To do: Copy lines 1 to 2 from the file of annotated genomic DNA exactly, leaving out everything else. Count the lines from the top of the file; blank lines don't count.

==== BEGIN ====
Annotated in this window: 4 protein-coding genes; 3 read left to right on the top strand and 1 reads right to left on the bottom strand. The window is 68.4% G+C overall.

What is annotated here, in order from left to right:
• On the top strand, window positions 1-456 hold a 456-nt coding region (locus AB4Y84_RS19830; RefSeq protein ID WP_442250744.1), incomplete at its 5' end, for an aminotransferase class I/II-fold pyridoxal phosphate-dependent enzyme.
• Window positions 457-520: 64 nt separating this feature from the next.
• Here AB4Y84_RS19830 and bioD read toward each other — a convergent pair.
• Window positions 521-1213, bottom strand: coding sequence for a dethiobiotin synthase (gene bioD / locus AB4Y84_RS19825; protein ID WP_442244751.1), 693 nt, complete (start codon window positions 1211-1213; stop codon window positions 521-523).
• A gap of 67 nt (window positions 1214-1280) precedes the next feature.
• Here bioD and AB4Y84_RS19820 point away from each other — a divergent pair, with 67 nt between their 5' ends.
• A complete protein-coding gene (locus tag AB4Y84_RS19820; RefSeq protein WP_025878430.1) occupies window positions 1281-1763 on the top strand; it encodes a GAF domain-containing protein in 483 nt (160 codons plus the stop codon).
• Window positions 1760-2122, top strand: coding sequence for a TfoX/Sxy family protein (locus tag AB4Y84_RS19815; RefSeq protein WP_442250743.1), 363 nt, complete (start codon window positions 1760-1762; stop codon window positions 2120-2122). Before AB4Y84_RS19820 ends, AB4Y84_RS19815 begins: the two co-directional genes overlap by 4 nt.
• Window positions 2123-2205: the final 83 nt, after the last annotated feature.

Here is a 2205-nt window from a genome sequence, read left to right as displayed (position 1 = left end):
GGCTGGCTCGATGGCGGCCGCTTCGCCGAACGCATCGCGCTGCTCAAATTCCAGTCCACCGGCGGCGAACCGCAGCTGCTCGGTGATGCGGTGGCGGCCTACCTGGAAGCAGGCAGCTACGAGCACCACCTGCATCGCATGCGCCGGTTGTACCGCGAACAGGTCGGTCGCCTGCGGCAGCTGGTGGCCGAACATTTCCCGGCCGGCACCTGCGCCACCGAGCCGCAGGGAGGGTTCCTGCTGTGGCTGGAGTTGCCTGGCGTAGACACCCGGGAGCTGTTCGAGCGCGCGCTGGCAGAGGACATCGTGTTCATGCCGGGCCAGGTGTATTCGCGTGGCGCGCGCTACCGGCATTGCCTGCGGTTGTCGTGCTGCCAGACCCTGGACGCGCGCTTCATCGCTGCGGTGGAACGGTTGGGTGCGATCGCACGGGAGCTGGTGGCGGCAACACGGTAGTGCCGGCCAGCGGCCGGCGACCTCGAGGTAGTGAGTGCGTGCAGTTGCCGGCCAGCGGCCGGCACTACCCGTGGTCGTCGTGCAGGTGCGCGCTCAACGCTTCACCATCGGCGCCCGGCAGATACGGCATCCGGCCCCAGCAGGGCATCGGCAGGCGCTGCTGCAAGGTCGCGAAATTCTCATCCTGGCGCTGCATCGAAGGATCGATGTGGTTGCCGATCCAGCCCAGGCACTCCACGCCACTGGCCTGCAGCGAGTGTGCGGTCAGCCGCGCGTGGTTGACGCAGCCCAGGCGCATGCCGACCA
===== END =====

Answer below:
Annotated in this window: 4 protein-coding genes; 3 read left to right on the top strand and 1 reads right to left on the bottom strand. The window is 68.4% G+C overall.

What is annotated here, in order from left to right: